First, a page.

The Secrets of Two Boxing Champions: Hypnosis and Positive Thinking
Hypnosis has been used for better performance for decades — in fields as diverse as sport and business. However, there may be nothing quite as intense or frightening as boxing or other contact sports. Underperform as a boxer and you just lose; you’ll get hurt and, perhaps, seriously injured. For any professional boxer that’s a lot of mental and emotional pressure.
In 1989, when professional box Frank Bruno was training to fight Mike Tyson, “he was dreadfully homesick and extremely tense,” says the British newspaper The Sun. Bruno had left England and was training in Arozona. “Terry Lawless, his worried and desperate manager, knew he somehow had to get Bruno to get rid of his tension,” says the newspaper. So Lawless hired the celebrity psychiatrist Dr David Silverman to help him relax.
Silverman used a particular technique to get Bruno to relax and to rehearse the upcoming fight with Tyson. “Under hypnosis, Bruno had played out the opening to his fight with Tyson hundreds of times,” says another British newspaper The Mirror. Silverman even put Bruno into hypnosis before going into the ring.
Bruno ultimately lost to Tyson. But, from the beginning of his training with legendary coach Cus D’Amato, Tyson had also been through various forms of hypnosis and mental training, as well as studying the teachings of Zen Buddhism. Again, this was partly to help the young boxer relax during the stressful event of fighting. In his book Iron Ambition, Tyson quotes D’Amato telling another boxer,
You got to tell yourself to completely relax, to be able to see everything that’s going on. A man who is thinking and worrying about getting hit is not gonna have a good sense of anticipation… He will, in fact, get hit. And when you get hit, that’s when you gotta be the calmest.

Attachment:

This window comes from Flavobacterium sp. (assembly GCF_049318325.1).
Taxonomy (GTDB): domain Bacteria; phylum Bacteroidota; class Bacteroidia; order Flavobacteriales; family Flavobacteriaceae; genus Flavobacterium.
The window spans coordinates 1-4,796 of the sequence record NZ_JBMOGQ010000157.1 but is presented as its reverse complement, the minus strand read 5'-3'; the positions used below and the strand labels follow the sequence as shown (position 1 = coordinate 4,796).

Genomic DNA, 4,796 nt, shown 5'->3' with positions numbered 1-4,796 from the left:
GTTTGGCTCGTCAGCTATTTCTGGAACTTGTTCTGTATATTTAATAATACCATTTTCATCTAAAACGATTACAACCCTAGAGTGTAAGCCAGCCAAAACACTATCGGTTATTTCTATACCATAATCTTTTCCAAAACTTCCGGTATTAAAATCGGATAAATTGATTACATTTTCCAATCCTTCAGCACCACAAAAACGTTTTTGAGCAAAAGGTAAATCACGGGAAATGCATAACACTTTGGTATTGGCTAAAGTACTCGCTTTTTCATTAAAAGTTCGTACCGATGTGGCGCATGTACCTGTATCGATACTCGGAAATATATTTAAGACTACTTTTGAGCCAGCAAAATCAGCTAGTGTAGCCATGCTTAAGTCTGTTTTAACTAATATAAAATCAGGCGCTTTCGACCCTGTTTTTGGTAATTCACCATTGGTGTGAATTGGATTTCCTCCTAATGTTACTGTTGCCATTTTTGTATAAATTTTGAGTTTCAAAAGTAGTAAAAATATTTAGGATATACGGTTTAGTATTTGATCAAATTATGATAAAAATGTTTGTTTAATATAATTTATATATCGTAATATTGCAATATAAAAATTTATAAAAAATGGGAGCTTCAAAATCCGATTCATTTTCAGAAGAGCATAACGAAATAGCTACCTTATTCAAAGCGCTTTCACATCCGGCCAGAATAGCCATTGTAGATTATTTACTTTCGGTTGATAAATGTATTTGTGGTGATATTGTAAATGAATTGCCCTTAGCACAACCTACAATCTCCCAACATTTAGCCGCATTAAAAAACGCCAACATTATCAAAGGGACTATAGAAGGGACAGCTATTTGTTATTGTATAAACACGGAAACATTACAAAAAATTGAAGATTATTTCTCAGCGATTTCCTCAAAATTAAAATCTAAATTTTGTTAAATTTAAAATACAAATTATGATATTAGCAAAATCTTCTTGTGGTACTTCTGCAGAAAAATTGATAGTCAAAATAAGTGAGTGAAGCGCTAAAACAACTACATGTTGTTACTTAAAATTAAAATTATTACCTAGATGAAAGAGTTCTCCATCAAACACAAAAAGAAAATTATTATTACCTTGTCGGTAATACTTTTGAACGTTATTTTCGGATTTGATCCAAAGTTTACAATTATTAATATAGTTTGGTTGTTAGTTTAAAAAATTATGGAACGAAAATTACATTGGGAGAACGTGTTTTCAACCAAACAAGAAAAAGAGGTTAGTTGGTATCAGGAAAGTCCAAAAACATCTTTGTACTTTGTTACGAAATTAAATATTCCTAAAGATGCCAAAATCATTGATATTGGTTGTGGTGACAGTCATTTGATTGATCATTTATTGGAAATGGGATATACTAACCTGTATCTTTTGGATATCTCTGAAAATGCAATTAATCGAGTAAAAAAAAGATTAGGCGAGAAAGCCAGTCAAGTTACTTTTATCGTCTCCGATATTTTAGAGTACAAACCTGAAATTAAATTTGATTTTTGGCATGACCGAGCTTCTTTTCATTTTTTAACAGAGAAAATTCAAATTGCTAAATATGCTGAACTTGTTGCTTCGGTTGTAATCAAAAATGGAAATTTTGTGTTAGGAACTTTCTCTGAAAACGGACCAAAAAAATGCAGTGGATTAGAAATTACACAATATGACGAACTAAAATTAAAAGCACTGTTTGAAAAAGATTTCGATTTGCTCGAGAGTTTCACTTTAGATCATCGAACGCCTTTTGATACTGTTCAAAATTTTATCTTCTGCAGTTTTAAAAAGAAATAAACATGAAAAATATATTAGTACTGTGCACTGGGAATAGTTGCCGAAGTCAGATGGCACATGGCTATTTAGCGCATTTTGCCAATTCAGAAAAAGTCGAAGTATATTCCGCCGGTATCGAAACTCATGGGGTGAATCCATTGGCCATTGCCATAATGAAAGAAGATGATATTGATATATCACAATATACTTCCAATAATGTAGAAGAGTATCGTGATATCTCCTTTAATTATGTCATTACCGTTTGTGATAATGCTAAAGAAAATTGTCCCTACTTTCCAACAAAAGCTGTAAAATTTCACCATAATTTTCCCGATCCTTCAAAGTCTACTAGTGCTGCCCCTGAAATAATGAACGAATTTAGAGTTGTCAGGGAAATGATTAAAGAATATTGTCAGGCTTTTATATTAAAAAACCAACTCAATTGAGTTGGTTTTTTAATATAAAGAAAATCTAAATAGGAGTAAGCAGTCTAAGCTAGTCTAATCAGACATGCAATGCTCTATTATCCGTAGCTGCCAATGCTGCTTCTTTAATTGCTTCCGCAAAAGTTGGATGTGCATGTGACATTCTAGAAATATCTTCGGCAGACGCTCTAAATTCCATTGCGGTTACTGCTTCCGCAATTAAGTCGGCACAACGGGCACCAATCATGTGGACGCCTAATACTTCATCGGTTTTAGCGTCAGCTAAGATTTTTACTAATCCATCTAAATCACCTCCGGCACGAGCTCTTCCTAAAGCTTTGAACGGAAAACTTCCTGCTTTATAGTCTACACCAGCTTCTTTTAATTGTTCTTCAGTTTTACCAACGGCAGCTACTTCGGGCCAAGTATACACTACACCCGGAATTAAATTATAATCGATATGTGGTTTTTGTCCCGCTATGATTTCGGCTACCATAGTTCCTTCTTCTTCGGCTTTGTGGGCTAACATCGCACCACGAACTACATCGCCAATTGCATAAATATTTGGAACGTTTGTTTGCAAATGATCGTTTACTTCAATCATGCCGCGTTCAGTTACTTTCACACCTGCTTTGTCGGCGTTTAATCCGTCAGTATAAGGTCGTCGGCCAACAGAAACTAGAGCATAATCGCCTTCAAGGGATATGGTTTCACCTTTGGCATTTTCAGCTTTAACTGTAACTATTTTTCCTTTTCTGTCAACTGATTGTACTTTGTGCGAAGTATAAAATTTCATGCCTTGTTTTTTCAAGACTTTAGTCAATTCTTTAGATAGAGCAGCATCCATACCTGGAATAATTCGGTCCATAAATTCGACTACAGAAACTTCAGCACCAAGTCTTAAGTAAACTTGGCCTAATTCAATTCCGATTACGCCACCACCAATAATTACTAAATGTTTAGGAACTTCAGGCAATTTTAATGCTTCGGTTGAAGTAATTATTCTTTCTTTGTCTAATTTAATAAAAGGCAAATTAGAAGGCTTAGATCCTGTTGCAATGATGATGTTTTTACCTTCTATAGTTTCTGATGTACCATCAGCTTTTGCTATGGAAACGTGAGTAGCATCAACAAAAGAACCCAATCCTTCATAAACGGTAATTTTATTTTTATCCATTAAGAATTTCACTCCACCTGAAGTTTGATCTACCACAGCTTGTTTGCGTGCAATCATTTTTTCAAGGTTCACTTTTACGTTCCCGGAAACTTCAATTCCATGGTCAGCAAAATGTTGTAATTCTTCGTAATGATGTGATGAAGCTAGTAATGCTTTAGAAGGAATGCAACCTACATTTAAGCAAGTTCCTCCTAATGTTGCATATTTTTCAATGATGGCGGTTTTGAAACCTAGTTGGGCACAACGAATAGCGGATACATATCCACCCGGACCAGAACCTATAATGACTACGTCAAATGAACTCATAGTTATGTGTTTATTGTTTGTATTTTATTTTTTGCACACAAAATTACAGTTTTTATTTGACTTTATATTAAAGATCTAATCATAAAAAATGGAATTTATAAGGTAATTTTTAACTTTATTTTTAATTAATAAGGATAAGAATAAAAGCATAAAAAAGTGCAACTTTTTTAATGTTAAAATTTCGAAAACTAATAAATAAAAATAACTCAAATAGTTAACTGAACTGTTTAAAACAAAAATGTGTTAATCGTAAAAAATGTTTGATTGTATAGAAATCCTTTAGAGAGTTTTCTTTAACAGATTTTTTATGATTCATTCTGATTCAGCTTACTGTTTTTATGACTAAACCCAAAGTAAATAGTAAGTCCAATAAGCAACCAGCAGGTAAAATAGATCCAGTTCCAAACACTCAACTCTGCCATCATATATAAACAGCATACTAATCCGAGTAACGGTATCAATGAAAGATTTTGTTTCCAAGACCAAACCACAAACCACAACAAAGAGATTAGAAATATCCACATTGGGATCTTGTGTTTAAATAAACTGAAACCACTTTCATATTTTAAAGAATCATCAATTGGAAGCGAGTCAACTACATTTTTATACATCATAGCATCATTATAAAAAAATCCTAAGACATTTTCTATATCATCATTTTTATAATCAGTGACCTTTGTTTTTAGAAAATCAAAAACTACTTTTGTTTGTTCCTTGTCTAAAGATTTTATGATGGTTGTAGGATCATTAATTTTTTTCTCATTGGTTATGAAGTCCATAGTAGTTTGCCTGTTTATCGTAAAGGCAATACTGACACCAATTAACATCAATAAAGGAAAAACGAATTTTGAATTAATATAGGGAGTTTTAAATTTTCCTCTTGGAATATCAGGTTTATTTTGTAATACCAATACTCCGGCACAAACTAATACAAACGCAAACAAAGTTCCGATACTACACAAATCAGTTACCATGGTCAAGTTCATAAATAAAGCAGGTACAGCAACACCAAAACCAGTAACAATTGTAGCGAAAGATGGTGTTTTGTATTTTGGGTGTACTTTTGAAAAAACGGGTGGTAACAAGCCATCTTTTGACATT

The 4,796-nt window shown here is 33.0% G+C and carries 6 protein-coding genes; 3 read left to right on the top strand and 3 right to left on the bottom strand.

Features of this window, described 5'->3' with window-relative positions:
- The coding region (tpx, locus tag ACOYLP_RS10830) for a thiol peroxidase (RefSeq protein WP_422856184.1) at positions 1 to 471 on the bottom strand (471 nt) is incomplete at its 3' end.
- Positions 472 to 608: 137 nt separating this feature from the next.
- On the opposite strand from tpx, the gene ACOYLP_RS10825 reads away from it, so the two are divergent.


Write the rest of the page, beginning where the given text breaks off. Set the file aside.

Relaxing, for D’Amato, meant staying focused on the goal of defeating the opponent. Fear was a distraction — the preoccupation with not being defeated by the opponent.
For the legendary boxing coach, training the mind was as important as training the body. And he knew plenty of mental techniques to pass on to his boxing hopefuls. D’Amato taught Tyson “out-of-body experiences” and introduced him to the teachings and practice of Emile Coue, a French pharmacist who first observed the placebo effect and realized that the mental state of the individual was essential to his or her health, well-being, and success in life.
Coue’s practice was called “autosuggestion.” And as Tyson notes (quoting Coue himself) this “is nothing else but hypnotism.” He practiced Coue’s method, reciting his famous mantra “every day, in every way, I am getting better and better” twenty times every morning and night. “This formula,” says the boxing champion, “must be repeated in a low voice (with eyes closed, body in a position that permits of relaxing the muscular system — say in a bed or an easy chair) and in a monotonous tone…”
Tyson also notes that “these words… are registered by the unconscious.” The conscious goal (to get better in every way (or in some specific way)) is planted in the unconscious mind like a seed, enabling it to grow and become stronger, eventually blocking out normal but persistent petty doubts and fears, for example. (That’s the basic idea behind hypnosis.)
While it’s impossible to say to what degree hypnosis helped these two boxers become champions, it is beyond dispute that mindset is essential to performance. And it is also clear that relaxation, focus, and the ability to put aside normal fears is essential in the world of boxing, as it is in many other high-stakes fields. Perhaps unsurprisingly, then, professional athletes and sports stars train their minds as well as their bodies, hiring coaches and sometimes even hypnotists to help them to overcome fear, doubt, stress, and other challenges and to move towards their goal of winning.
Tyson was the undisputed world heavyweight champion from 1987 to 1990. Bruno became WBC World Heavyweight Champion in 1995.
Results may vary from person to person.